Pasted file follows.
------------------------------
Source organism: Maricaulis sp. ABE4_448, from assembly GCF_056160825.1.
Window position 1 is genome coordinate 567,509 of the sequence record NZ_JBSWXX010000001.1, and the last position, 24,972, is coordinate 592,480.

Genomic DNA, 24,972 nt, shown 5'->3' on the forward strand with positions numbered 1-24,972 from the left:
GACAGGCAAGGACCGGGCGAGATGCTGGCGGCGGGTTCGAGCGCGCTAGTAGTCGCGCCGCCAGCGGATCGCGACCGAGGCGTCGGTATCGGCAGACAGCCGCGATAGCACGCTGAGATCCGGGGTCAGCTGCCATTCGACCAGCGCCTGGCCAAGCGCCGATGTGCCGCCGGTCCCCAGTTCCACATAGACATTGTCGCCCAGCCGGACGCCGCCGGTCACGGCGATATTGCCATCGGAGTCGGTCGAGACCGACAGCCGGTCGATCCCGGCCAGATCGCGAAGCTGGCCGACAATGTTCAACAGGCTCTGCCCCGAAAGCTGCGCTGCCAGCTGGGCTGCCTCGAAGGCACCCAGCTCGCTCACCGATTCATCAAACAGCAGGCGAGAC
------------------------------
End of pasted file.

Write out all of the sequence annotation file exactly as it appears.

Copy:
Source organism: Maricaulis sp. ABE4_448, from assembly GCF_056160825.1.
Window position 1 is genome coordinate 567,509 of the sequence record NZ_JBSWXX010000001.1, and the last position, 24,972, is coordinate 592,480.

Genomic DNA, 24,972 nt, shown 5'->3' on the forward strand with positions numbered 1-24,972 from the left:
GACAGGCAAGGACCGGGCGAGATGCTGGCGGCGGGTTCGAGCGCGCTAGTAGTCGCGCCGCCAGCGGATCGCGACCGAGGCGTCGGTATCGGCAGACAGCCGCGATAGCACGCTGAGATCCGGGGTCAGCTGCCATTCGACCAGCGCCTGGCCAAGCGCCGATGTGCCGCCGGTCCCCAGTTCCACATAGACATTGTCGCCCAGCCGGACGCCGCCGGTCACGGCGATATTGCCATCGGAGTCGGTCGAGACCGACAGCCGGTCGATCCCGGCCAGATCGCGAAGCTGGCCGACAATGTTCAACAGGCTCTGCCCCGAAAGCTGCGCTGCCAGCTGGGCTGCCTCGAAGGCACCCAGCTCGCTCACCGATTCATCAAACAGCAGGCGAGAC